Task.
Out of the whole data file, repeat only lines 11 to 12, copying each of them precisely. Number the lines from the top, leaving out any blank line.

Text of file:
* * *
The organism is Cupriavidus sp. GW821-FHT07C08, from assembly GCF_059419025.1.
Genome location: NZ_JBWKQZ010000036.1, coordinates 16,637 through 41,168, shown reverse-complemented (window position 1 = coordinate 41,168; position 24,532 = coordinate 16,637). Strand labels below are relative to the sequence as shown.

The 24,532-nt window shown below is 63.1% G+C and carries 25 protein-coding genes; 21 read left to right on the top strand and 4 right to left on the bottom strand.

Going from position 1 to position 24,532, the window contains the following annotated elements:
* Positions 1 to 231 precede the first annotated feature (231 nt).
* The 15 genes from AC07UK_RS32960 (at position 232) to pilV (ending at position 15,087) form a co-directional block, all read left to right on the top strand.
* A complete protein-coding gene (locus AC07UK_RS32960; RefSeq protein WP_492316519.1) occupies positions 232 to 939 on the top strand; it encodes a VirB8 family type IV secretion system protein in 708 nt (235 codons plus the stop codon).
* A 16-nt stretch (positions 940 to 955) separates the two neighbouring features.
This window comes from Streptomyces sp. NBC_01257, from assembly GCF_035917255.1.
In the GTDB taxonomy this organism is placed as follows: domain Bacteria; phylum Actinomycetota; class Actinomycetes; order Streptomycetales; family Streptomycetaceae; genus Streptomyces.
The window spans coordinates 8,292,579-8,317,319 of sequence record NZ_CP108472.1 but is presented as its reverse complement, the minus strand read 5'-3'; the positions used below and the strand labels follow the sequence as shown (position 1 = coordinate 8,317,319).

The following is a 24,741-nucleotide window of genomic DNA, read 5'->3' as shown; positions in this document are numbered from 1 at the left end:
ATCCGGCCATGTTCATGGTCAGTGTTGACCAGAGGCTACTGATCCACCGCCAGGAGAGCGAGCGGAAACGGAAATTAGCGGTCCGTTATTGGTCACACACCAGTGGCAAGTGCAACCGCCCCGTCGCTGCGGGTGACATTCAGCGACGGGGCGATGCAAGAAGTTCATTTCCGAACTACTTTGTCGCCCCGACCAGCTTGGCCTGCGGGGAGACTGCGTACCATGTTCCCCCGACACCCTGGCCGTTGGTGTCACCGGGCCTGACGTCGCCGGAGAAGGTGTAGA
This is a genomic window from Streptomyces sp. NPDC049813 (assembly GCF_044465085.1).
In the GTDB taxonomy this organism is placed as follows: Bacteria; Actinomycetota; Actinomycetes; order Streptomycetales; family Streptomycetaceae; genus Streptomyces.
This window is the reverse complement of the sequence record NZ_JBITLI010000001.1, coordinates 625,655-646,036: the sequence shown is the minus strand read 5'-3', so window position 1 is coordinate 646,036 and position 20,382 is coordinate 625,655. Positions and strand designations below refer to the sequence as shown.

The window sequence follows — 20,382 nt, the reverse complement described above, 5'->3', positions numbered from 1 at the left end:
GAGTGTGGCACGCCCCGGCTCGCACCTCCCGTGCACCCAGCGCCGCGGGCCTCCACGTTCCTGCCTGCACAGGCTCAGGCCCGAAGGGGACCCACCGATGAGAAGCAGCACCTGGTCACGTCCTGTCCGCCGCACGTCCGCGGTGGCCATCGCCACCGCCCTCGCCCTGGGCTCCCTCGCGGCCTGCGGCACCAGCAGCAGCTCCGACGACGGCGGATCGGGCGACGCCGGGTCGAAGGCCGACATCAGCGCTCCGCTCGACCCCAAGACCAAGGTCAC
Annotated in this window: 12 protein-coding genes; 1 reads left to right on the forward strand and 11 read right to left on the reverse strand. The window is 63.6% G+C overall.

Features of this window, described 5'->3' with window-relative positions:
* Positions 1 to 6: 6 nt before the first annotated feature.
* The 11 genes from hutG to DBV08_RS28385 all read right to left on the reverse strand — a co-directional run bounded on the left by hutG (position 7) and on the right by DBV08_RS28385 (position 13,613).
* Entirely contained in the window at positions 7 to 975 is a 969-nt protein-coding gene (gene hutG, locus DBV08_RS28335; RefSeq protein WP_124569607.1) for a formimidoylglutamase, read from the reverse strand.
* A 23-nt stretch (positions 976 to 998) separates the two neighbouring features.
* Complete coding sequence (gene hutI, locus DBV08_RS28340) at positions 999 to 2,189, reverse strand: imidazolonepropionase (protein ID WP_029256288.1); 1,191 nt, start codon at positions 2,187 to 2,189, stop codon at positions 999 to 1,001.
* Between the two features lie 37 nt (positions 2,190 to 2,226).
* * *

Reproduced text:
The window spans coordinates 8,292,579-8,317,319 of sequence record NZ_CP108472.1 but is presented as its reverse complement, the minus strand read 5'-3'; the positions used below and the strand labels follow the sequence as shown (position 1 = coordinate 8,317,319).

The following is a 24,741-nucleotide window of genomic DNA, read 5'->3' as shown; positions in this document are numbered from 1 at the left end: